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Grand Teton National Park Report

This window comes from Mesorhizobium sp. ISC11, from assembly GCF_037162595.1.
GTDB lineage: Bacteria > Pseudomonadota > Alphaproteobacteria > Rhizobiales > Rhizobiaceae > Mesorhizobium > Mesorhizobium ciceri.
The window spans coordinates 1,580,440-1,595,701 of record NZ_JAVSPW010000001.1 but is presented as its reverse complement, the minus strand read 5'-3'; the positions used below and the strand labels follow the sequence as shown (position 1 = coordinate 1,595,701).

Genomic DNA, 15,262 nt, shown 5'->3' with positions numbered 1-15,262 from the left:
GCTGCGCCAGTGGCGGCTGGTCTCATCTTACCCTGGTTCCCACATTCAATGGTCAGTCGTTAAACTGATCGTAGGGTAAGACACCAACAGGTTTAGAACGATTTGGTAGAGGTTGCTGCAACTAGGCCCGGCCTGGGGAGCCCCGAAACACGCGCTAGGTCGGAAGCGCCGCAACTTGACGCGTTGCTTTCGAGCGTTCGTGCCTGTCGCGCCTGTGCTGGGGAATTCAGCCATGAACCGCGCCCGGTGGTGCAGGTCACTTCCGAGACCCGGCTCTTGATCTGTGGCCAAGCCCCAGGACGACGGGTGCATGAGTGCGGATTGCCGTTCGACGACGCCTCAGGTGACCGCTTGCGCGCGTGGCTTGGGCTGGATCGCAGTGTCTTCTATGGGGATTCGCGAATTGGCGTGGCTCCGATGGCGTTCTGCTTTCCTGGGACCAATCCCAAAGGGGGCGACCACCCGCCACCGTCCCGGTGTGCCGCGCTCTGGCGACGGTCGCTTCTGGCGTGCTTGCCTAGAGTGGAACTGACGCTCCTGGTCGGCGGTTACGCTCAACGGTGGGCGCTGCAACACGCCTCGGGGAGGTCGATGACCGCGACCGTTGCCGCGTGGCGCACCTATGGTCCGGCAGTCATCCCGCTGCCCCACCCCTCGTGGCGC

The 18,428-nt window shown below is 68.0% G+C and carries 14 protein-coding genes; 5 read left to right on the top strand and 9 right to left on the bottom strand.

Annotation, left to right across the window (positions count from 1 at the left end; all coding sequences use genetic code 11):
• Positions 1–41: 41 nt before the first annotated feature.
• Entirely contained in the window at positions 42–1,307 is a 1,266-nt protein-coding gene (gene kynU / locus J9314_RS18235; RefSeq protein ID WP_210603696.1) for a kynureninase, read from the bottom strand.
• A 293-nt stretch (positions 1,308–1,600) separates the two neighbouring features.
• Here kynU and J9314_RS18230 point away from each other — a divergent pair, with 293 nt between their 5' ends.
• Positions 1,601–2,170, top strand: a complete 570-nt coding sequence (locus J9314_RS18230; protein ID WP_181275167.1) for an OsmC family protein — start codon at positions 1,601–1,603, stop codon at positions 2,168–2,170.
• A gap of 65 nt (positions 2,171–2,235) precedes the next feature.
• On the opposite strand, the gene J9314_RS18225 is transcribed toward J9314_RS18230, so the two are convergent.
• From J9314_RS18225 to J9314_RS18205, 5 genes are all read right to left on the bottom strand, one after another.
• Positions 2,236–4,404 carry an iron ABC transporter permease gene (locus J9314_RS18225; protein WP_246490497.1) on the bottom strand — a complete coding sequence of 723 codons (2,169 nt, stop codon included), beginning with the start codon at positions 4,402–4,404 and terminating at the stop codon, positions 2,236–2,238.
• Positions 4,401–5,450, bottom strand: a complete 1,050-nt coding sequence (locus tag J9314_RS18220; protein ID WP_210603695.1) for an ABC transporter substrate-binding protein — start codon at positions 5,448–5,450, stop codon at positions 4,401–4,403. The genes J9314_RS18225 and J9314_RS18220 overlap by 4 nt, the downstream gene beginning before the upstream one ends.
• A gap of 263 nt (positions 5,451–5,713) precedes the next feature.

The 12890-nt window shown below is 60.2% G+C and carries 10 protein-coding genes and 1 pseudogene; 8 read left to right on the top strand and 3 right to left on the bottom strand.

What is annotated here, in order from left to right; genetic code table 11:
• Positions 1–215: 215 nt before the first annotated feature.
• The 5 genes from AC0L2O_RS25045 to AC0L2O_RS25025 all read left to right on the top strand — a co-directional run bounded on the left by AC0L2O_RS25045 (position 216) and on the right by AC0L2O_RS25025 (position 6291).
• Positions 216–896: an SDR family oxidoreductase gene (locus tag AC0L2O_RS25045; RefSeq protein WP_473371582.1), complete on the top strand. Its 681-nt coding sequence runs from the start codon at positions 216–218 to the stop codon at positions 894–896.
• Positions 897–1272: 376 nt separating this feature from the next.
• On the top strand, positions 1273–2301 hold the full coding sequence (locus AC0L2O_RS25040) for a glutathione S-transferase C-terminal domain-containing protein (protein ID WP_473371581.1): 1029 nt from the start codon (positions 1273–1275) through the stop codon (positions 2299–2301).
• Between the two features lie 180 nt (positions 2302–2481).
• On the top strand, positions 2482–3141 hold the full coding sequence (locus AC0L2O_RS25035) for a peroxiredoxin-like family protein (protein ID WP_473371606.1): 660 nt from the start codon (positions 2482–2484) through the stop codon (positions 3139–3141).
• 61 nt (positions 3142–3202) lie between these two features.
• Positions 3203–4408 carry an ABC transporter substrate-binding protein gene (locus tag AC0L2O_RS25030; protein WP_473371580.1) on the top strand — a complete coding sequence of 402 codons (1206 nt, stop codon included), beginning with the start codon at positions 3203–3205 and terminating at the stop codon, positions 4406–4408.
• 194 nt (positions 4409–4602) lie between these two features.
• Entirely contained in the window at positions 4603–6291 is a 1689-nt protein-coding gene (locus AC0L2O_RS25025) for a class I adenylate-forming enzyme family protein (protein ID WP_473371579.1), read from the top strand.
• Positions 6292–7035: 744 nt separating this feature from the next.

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The Jackson Lake Archaeological Project completed its 5th and final field season in late October, 1988. While the current drought caused many problems, the lowered water levels in Jackson Lake allowed more archaeological work to be accomplished than imagined at the inception of the project in 1984. Funded by the Bureau of Reclamation, the work was completed by crews from the Midwest Archaeological Center of the National Park Service. During the project, 109 archaeological sites were recorded. This is the highest density of sites in any area in the Grand Teton-Yellowstone area and is presently reshaping the thinking of archaeologists about the importance of this area in prehistoric times. The materials found range in time from Paleo-Indian materials (ca. 11,000 - 9,000 years before present) to a historic trapper/hunter cabin (ca. A.D. 1875-1910). Much of the prehistoric material is badly disturbed by wave action due to the reservoir. However, survey, testing, and excavation by the Park Service crews, study of the landforms by U.S. Geological Survey geologist Dr. Ken Pierce, and backhoe trenching by the University of Wyoming succeeded in defining a significant amount of information.